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ICYMI: Hollywood Homicide (2003)


Having spent almost a decade in Los Angeles I can confirm that nothing and no one is ever what they seem. That is, LA is the perpetual land of dreamers - full of hard-working people who are doing one thing to get by while waiting on something else to pan out. As someone who moved westward with dreams of being a screenwriter, I saw all of this and more firsthand working as a full-time casino prop player. I worked alongside aspiring actors, writers, singers, musicians, chefs, models, real estate agents, and so on and so on. And while others found ways to keep their dreams alive, I eventually acquiesced to the old saying, “What you do instead of your real work….is your real work.”

2003’s Hollywood Homicide perfectly captures this side of La La Land with a pair cops played by Harrison Ford and Josh Hartnett who are good at their real job but would rather be doing something else. The film was co-written and directed by Ron Shelton who is best known for his insightful sports comedies like Bull Durham, White Men Can’t Jump, and Tin Cup. The film was inspired by time Shelton spent with real life L.A. detective Robert Souza (the film’s other writer) who was hawking real estate when not chasing bad guys in his day. The film is wise about the surreal world and luscious landscape that is Los Angeles and that fact that it bombed at box office always mystified me. The movie is wall-to-wall goofy fun with Harrison Ford taking his comedic talents to all new levels.

The film follows Ford as a haggard veteran detective who sells real estate on the side. As he explains to a potential client played Master P, the city doesn’t pay OT so officers get a lot unpaid leave time which leads to lots of side gigs. Ford is partnered with Hartnett, who uses his spare time to run a successful yoga studio while dreaming of being an actor. Behind the scenes it is understood that these two did not get along and yet on screen there is more than enough antagonistic chemistry.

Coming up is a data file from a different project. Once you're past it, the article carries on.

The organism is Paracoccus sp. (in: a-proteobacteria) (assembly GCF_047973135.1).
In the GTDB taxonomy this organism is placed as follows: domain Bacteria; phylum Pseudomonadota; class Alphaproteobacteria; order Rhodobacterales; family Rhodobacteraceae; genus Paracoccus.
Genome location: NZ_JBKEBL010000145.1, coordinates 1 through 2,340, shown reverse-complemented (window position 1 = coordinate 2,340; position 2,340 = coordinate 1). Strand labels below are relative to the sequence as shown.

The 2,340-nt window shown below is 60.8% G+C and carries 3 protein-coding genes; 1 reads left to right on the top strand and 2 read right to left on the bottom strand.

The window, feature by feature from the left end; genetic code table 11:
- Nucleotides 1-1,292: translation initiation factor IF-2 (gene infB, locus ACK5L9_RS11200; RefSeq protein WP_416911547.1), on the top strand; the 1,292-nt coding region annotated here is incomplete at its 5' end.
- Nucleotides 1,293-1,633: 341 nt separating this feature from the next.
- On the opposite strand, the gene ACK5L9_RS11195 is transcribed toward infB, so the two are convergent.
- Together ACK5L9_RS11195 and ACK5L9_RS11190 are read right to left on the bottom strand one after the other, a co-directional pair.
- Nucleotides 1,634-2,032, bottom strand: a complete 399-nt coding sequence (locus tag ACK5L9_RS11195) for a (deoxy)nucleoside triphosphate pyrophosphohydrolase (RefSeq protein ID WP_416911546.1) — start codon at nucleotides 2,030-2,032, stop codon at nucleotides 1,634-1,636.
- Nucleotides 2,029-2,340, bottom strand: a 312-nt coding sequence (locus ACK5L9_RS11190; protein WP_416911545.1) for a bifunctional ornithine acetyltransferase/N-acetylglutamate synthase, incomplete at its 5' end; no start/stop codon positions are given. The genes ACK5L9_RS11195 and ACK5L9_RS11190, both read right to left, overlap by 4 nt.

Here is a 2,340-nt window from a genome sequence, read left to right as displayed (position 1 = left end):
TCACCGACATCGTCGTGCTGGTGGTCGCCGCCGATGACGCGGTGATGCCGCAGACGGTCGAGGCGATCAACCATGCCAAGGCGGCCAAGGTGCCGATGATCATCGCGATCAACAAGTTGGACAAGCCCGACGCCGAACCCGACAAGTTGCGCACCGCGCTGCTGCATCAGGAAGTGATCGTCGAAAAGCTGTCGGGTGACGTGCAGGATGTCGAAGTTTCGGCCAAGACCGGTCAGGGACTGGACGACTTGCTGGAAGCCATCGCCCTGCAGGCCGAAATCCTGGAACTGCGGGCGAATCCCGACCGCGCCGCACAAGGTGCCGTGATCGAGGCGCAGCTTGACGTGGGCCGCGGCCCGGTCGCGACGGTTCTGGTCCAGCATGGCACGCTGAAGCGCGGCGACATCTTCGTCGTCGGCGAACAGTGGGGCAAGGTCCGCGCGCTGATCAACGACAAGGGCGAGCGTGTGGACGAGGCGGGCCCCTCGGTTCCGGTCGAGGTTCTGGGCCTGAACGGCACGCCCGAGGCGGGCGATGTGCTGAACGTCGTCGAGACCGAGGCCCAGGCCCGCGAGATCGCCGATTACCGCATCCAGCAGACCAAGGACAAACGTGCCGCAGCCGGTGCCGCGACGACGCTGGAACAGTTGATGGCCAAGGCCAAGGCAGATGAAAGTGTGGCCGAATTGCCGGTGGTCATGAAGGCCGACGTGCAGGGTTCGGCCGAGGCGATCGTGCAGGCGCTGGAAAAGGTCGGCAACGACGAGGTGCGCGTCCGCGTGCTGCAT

The plot, if you can call it that, involves a series of murders in the rap music business. There are no surprises with Isaiah Washington and Dwight Yoakam as the villains. The surprise is the lengths that Ford and Hartnett will go to both work the case and follow their dreams while technically on the clock. Also along for the ride is Lena Olin as Ford’s girlfriend who is a successful radio psychic. And yes, when things get truly desperate, these detectives seek her help.

Anyone who has spent more than a month in LA will recognize the characters of Hollywood Homicide with ease. Maybe that was the issue. Maybe the film was seen as being too much of in-joke. But regardless, I would challenge anyone to not enjoy a film that includes the following:

· Harrison Ford dancing to Motown

· Josh Hartnett getting info from an informant by promising to read their script

· Harrison Ford making a real estate sale in the middle of a shoot out

· Josh Hartnett’s uproariously staged audition performance of "Cat on a Hot Tin Roof”

And yet, the pièce de résistance of it all must be the dual interrogation scene. Both Ford and Hartnett are being grilled by Internal Affairs in separate rooms. Hilarity ensues as we cut back and forth between Ford fast-talking his potential real estate sale and Hartnett demonstrating his extensive knowledge of yoga.

Hollywood Homicide may not be up there in the annals of great or original buddy comedies, but Ford and Hartnett are more than engaging enough to make it a “ride along” worth taking.

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